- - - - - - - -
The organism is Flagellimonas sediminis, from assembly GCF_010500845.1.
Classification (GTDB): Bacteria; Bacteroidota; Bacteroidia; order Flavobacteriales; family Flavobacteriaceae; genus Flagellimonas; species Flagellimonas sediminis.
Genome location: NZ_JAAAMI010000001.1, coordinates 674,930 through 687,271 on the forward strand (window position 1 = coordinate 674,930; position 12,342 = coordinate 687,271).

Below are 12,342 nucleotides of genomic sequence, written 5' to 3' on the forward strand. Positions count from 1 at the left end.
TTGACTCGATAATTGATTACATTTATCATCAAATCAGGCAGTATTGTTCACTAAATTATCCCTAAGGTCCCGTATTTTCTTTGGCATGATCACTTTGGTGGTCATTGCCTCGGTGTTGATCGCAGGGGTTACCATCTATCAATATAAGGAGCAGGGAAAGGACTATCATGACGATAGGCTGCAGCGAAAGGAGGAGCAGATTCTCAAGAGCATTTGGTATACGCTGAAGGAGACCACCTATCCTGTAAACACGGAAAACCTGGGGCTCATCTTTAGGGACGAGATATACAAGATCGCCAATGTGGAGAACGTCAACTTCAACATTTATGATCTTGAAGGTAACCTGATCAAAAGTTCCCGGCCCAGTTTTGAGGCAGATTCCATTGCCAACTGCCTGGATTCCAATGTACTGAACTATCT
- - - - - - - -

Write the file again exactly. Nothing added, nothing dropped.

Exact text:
The organism is Flagellimonas sediminis, from assembly GCF_010500845.1.
Classification (GTDB): Bacteria; Bacteroidota; Bacteroidia; order Flavobacteriales; family Flavobacteriaceae; genus Flagellimonas; species Flagellimonas sediminis.
Genome location: NZ_JAAAMI010000001.1, coordinates 674,930 through 687,271 on the forward strand (window position 1 = coordinate 674,930; position 12,342 = coordinate 687,271).

Below are 12,342 nucleotides of genomic sequence, written 5' to 3' on the forward strand. Positions count from 1 at the left end.
TTGACTCGATAATTGATTACATTTATCATCAAATCAGGCAGTATTGTTCACTAAATTATCCCTAAGGTCCCGTATTTTCTTTGGCATGATCACTTTGGTGGTCATTGCCTCGGTGTTGATCGCAGGGGTTACCATCTATCAATATAAGGAGCAGGGAAAGGACTATCATGACGATAGGCTGCAGCGAAAGGAGGAGCAGATTCTCAAGAGCATTTGGTATACGCTGAAGGAGACCACCTATCCTGTAAACACGGAAAACCTGGGGCTCATCTTTAGGGACGAGATATACAAGATCGCCAATGTGGAGAACGTCAACTTCAACATTTATGATCTTGAAGGTAACCTGATCAAAAGTTCCCGGCCCAGTTTTGAGGCAGATTCCATTGCCAACTGCCTGGATTCCAATGTACTGAACTATCT